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Home / Articles / Entertainment / Screen /  Better under the bridge
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Thursday, May 27,2010

Better under the bridge

By Roger Moore

Dreamworks seems bored with the ogre who laid the golden egg. Shrek Forever After, the fourth film in the lucrative franchise and the first in 3-D, barely tampers with the Shrek formula (oneliners, flatulence jokes, pop tunes), and not enough to breathe life into the exhausted series.

Shrek (voiced by Mike Myers) is feeling buried under the celebrity, the diapers and the playdates with Donkey’s dragon-donkey toddlers.

“I used to be an ogre. Now I’m a jolly green joke,” he complains to Fiona (Cameron Diaz).

The fellow who can fix that is Rumpelstiltskin, a lawyerly wizard with a contract and a long-held grudge against the ogre. He trades Shrek the chance to live one day “like it used to be” in exchange for one day earlier in his life. Rumpelstiltskin (Walt Dohrn) makes sure that earlier day was the date of Shrek’s birth.

Even though he was never born, Shrek is still around for his “one day” — feared, no longer a celebrity, no longer friends with Donkey (Eddie Murphy) or Puss in Boots (Antonio Banderas) and no longer married to Fiona, who grew up to be the angry leader of the ogre underground resistance to Rumpelstiltskin’s rule.

Witches ravage the land of Far Far Away and terrorize even the ogres. Shrek has to somehow get that “True Love’s Kiss” from Fiona again, and quickly, to set this world right.

The animation has improved from film to film, and Forever After has textures and depth of field (thanks to the 3-D) that make the original Shrek seem primitive. They play around with the 3-D a bit — a little dragon flying, a few characters hurled at the camera.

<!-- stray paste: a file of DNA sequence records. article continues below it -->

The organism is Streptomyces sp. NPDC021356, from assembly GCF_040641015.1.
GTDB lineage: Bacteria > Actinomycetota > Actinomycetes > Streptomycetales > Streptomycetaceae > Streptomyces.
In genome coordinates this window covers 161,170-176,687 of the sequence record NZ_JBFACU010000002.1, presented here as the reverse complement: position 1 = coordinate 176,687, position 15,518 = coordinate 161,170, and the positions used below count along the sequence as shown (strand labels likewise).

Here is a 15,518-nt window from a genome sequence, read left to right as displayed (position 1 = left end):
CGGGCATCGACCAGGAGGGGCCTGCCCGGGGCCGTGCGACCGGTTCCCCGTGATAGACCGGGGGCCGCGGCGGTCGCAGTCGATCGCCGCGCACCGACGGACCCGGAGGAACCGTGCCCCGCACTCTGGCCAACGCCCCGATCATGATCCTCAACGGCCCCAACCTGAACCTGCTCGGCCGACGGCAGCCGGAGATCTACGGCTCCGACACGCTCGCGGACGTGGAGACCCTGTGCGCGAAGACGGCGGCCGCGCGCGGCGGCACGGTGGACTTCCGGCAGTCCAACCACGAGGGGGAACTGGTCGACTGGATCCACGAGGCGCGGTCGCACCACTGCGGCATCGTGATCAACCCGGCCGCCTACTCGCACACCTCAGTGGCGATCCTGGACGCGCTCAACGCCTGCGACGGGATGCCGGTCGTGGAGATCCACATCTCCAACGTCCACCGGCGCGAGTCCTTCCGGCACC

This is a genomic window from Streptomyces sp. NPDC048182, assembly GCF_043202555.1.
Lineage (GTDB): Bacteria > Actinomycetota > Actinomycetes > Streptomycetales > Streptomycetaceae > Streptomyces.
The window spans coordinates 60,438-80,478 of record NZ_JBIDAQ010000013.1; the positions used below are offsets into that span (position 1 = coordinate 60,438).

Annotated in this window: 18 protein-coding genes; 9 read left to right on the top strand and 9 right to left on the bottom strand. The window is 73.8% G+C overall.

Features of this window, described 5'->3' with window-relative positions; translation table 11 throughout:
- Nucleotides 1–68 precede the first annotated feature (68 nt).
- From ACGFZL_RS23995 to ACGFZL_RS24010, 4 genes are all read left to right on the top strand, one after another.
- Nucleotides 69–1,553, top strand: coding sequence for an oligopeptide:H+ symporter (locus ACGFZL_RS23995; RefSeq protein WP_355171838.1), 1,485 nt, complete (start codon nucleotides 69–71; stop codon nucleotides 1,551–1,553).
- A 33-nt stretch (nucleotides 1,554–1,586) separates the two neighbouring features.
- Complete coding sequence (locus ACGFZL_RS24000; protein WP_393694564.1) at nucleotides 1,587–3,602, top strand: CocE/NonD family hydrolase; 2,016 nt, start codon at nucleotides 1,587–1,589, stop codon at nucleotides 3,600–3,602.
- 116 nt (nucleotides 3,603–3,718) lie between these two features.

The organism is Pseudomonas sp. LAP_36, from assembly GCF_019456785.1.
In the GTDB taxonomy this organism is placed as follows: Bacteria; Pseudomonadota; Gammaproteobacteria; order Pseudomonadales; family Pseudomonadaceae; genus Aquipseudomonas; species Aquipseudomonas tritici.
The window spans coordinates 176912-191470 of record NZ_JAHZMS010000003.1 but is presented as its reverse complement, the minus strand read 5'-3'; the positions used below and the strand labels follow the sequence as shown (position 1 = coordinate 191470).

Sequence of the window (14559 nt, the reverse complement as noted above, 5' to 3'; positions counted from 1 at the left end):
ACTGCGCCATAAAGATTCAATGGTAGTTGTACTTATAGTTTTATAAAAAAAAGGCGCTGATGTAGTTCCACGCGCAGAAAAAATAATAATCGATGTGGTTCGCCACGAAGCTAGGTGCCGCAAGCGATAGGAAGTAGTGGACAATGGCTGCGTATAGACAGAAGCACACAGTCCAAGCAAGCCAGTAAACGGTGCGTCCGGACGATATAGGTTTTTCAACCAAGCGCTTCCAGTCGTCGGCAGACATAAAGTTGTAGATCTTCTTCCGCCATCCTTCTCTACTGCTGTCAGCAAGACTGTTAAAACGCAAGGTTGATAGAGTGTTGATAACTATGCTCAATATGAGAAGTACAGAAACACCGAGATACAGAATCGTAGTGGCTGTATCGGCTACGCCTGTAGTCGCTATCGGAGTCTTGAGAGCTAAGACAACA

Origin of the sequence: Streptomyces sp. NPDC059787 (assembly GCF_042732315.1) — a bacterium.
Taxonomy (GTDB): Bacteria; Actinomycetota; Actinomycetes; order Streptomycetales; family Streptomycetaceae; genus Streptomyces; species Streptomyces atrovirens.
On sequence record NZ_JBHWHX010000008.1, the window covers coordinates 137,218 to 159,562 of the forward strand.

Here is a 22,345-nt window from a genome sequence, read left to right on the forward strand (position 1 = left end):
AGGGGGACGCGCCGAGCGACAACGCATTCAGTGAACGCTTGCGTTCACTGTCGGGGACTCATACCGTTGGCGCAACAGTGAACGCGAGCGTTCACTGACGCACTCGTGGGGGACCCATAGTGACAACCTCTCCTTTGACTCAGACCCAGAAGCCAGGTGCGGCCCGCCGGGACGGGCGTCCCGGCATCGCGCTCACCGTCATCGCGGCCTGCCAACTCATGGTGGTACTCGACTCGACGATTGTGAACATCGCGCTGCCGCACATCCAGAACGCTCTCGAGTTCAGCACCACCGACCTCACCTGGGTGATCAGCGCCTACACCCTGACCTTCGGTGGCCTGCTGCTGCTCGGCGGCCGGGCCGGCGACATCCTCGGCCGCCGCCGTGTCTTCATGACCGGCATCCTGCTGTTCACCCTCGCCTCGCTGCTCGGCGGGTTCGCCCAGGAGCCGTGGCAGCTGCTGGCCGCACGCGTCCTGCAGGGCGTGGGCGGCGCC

Lots of characters sing in this one — Banderas (the funniest thing about the movie) does a little Bob Marley, Murphy’s Donkey covers Madonna. Rumpelstiltskin hires a certain flute-playing hit man from Hamelin to pipe the ogres to their doom.

But Dreamworks let artist, screenwriter and sometime director Walt Dohrn do the generic Rumpelstiltskin voice, handing over the third-most important character in a billion-dollar franchise to a voice with no menace or personality.

The laughs are few and far between — Puss has lost his boots, but gained a LOT of weight, and witches in a fairytale trailer park launch into “Dueling Banjos.”

Though the It’s a Wonderful Life plot gives the whole arc of the Shrek-Fiona story a heartfelt twist, Forever After still goes down like warmed-over porridge. You don’t have to be Goldilocks to think that this time they’ve cooked their Golden Goose.

—MCT, Tribune Media Respond: letters@boulderweekly.com

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